If the event options in the DCS-1130 seem a bit cumbersome, check out D-Link’s bundled D-ViewCam Management software. This lets you configure motion detection, record streams, and send alerts with a much more intuitive interface. The app supports up to 32 cameras, and, unlike with the integrated Web server view, you can view cameras at once. A screen shot of D-ViewCam 2.0 is shown below since that’s what shipped with our camera, but version 3.0 launched during our review process, so be sure to download it if you have multiple cameras.

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  • thegreathuntingdolphin
    William,

    Cool article. I have been looking into security cameras for the home, especially ones that are outdoor or pointed outdoor (some noobcakes have been hitting cars and driving off in my apartment complex). I am a bit dissapointed that most of these don't really seem good for outdoors or for long distance night recording (I know some of these said up to 20 to 30 feet but in my experience that means they are really only clear at 10-15 feet). Foscam has a number of cheap IP cameras with pan and tilt, are for outdoor use or longer night vision use. Do you have any experience with them?

    The Schlage system is looking good. Hopefully others will jump on the bandwagon and get more products out. I am glad the Schlage deadbolt is not motorized like the Kwikset one since it greatly improves the battery life. Whenever I get a house I am definitly going to do something like the LiNK system.

    I too am disappointed in the current IP-based offerings. The perfect IP-based camera seems illusive. Too many have half the features. Most the N wireless ones seems to lack really good night vision capabilities and the ones with good night vision capabilities usually are G only or have N are stupidly expensive.
  • Nice article!
    It’s interesting how IP cameras and emerging technology, such as Jabbakam.com enable average people to transform a home surveillance system into a shared camera network that can be accessed by whoever is invited by the camera owners, to view the footage via an online account accessible from anywhere at anytime.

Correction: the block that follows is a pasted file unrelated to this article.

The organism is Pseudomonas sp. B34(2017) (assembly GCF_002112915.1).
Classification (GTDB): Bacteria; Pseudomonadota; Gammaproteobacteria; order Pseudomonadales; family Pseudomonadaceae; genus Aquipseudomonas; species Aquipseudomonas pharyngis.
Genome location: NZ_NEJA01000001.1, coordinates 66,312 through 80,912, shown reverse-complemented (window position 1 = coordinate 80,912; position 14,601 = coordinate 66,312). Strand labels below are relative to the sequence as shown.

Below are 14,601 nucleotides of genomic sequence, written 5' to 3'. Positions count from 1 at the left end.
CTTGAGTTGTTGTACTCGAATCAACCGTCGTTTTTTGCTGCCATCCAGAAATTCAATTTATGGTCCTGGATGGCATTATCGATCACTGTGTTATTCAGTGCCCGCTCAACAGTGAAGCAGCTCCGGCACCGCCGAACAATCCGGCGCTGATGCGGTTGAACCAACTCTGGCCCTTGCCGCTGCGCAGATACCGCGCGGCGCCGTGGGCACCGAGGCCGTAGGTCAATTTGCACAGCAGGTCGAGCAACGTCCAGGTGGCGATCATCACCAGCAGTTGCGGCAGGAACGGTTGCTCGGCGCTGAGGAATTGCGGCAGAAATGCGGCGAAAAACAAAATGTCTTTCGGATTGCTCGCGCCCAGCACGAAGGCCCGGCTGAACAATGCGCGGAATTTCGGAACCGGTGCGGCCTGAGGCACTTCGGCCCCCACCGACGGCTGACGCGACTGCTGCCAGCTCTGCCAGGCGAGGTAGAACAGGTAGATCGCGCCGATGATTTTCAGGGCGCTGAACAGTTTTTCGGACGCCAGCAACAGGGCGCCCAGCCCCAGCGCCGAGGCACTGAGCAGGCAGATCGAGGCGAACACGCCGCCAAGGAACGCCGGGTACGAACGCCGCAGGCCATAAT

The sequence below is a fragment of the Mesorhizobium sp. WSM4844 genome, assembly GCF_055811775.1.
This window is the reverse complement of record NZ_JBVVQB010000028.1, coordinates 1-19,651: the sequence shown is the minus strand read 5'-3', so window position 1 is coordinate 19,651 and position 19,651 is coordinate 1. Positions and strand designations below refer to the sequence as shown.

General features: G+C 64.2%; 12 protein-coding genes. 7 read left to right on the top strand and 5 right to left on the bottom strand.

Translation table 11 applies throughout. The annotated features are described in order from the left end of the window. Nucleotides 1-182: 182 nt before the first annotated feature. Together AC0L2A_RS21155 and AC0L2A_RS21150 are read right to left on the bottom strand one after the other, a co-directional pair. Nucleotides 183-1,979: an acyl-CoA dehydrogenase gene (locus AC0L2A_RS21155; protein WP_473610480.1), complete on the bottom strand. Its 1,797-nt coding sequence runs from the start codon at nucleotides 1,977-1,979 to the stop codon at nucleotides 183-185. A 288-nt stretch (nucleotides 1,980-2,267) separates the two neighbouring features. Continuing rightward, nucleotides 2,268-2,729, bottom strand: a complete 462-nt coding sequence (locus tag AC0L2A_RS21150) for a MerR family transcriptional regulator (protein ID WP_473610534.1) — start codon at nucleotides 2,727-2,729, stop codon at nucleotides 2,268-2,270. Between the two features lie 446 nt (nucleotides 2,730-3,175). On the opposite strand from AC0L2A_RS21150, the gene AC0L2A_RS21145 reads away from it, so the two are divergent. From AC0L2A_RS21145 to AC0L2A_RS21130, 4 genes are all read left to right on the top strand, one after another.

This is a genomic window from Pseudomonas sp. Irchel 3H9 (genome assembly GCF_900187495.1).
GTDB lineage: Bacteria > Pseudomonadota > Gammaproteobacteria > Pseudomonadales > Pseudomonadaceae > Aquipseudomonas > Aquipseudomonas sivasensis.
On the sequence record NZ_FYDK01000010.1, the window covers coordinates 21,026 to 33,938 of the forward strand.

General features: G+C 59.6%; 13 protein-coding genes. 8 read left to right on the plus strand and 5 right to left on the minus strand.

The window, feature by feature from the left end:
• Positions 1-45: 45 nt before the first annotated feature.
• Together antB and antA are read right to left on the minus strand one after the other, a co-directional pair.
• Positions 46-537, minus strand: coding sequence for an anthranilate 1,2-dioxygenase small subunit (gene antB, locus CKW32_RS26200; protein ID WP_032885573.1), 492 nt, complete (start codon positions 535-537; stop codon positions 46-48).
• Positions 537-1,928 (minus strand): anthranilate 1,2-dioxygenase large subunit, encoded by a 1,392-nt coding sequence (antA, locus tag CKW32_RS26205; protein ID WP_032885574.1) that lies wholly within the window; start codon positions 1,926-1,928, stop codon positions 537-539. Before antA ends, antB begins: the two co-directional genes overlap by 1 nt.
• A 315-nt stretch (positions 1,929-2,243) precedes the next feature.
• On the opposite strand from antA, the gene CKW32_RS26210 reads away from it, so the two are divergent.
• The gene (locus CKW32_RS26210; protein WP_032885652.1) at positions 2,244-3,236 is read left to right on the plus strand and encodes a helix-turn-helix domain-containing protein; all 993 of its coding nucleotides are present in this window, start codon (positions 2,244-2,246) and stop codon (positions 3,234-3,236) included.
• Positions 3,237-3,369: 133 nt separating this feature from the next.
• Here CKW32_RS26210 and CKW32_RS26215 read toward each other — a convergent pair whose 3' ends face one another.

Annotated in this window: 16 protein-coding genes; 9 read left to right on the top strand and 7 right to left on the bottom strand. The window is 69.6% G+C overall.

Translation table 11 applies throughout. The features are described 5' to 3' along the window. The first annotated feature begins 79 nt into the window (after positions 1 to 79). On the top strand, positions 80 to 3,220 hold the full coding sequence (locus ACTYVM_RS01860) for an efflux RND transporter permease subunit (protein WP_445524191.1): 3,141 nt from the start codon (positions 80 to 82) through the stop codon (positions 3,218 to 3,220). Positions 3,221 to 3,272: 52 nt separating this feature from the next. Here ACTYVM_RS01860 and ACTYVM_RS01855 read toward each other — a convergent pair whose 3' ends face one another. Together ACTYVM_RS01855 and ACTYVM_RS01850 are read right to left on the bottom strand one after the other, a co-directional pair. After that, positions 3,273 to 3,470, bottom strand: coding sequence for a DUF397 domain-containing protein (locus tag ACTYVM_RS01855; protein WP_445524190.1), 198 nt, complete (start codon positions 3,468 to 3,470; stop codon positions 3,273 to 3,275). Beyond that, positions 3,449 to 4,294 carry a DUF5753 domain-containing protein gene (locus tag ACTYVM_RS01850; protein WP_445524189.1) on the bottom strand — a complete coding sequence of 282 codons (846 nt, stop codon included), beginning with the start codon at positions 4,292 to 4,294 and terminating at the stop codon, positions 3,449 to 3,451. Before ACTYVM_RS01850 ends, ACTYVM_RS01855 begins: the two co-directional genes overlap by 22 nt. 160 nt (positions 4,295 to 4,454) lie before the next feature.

Jabbakam is a system where you have complete access to your footage, to manage and share as you want. You can easily create a network (public or private) and invite your friends or neighbours to join and add their cameras so that you all have access to the footage of the cameras as a group.
    You can set up alerts so that you will be notified by email or sms if your camera detects something happening in front of it, and you have peace of mind that your camera is doing its job and working, thanks to a monitoring system that checks your camera status every few minutes. The Jabbakam website offers users a lot more functionality besides. Check us out, and join us on Facebook.com/jabbakam and Twitter (@jabbakam). We’d love to hear from you!
  • It is still an annual subscription of $80 a year it is only very well hidden by Logitech (just try and buy it and you will figure it out).
    The hiding of subscription cost itself is terrible, but also that they sell you just part of a product is outragous. It makes me mad and takes some of the joy of owning such a cool (and expensive) product.
  • I'll never buy a product that requires a subscription or is dependent on another site or "the cloud". Excellent article, except for the WPS thing.. WTH is that?